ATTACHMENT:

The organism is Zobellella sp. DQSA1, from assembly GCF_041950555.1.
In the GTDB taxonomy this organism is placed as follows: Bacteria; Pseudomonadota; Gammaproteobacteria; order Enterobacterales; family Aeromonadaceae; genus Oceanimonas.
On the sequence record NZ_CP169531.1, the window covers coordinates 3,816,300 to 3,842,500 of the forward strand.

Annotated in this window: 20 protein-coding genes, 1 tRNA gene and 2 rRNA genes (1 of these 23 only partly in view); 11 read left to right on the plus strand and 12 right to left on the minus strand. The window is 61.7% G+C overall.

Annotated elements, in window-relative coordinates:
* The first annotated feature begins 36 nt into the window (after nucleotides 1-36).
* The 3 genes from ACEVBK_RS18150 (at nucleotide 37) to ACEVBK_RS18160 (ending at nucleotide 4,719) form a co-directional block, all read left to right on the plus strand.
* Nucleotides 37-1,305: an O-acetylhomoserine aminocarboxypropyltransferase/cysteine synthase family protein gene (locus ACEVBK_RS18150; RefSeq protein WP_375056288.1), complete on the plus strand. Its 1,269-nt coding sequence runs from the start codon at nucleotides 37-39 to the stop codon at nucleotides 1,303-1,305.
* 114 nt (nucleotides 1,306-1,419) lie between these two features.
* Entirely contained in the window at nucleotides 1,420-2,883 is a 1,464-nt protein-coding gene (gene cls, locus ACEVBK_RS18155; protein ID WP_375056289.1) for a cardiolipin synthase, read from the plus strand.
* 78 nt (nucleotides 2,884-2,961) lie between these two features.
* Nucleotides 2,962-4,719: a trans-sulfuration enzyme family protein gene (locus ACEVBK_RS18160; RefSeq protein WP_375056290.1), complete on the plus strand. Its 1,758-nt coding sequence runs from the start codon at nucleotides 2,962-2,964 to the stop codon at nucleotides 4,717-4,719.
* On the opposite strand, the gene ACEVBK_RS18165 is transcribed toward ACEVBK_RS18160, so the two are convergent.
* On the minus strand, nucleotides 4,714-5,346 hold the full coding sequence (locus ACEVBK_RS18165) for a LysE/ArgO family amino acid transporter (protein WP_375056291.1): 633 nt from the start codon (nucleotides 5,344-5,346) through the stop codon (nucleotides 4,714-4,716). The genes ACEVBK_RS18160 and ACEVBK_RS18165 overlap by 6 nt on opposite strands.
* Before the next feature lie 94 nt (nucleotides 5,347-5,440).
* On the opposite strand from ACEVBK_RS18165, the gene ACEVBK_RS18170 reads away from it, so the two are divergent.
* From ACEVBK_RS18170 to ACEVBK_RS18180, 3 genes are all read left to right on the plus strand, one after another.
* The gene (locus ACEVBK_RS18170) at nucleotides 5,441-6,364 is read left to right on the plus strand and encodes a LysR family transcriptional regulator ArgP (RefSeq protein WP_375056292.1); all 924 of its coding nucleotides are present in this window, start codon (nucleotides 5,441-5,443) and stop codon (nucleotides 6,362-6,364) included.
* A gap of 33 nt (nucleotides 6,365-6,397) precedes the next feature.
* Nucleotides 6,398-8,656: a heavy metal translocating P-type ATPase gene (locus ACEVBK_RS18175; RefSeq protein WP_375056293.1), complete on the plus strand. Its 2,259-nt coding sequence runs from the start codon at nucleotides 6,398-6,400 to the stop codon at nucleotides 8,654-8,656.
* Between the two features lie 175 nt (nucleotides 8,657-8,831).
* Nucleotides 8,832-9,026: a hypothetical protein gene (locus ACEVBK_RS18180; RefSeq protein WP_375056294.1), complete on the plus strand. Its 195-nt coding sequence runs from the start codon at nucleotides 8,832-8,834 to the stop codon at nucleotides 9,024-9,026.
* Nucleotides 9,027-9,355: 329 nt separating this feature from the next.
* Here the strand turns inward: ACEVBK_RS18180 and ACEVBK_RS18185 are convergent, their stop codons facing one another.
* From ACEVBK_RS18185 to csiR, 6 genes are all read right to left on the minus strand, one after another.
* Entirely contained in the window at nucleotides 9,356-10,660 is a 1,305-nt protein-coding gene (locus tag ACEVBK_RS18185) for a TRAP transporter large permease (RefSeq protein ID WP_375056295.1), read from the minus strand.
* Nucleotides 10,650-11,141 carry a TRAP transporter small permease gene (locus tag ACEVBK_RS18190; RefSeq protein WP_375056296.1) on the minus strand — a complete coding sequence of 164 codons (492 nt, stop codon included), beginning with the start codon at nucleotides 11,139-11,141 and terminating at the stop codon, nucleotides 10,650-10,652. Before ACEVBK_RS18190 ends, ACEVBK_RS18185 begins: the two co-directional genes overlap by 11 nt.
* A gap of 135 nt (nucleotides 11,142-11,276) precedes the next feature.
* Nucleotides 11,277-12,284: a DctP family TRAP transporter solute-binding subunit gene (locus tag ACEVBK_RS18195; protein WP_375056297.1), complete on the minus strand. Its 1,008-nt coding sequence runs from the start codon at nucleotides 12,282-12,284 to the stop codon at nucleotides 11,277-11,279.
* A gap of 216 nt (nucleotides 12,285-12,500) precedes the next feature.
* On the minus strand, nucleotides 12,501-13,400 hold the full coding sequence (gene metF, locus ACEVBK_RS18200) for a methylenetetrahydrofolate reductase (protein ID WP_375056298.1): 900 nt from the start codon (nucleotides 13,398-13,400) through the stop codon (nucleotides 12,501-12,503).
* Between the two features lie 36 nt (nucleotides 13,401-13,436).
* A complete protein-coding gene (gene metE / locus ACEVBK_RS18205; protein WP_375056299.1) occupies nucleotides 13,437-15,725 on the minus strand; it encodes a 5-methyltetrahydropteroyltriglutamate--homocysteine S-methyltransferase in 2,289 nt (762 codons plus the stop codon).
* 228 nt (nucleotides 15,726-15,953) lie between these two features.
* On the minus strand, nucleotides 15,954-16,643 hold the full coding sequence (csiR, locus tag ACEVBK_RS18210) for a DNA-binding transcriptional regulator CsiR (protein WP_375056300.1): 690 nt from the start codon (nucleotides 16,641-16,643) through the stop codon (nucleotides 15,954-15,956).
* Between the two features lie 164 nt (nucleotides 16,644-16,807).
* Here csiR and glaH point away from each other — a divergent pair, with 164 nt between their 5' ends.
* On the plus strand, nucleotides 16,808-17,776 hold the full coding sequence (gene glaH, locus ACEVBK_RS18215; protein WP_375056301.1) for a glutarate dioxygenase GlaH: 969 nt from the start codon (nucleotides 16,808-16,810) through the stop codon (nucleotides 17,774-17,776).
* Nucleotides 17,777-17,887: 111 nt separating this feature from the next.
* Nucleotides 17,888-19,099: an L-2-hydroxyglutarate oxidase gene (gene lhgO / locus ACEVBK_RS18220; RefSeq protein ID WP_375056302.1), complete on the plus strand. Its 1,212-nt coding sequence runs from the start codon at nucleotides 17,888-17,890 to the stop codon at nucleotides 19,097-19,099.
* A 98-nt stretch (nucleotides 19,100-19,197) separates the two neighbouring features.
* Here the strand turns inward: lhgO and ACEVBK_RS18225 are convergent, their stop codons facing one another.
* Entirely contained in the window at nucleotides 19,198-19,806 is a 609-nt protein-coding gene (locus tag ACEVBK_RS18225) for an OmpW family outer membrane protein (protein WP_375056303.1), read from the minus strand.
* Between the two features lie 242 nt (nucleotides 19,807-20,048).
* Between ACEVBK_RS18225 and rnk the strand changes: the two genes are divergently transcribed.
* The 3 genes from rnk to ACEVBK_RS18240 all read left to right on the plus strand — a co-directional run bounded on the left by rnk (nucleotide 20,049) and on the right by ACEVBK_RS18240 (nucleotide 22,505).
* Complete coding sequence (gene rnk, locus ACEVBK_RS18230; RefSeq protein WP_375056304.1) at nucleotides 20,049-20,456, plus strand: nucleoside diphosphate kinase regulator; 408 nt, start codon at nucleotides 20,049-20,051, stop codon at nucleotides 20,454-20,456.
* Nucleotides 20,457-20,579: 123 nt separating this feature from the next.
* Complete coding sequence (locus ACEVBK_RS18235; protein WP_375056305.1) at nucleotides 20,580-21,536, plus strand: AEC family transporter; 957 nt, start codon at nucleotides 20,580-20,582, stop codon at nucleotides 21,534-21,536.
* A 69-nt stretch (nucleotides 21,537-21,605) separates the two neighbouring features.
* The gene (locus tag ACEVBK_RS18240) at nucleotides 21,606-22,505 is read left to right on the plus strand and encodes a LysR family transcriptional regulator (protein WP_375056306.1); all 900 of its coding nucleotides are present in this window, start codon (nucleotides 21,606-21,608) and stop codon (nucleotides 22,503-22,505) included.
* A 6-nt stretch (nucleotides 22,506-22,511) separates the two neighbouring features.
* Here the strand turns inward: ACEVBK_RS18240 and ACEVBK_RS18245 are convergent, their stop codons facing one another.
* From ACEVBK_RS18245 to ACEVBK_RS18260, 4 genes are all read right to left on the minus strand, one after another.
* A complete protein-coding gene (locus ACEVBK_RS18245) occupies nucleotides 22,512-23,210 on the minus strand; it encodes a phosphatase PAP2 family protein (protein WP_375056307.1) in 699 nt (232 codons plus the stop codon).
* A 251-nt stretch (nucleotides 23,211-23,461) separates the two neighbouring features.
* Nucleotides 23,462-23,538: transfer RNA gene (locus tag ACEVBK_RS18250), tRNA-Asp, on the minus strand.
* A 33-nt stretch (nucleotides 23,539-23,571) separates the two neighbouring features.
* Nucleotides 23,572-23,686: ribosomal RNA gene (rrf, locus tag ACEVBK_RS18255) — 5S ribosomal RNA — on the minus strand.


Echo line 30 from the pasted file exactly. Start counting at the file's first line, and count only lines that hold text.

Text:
* A gap of 216 nt (nucleotides 12,285-12,500) precedes the next feature.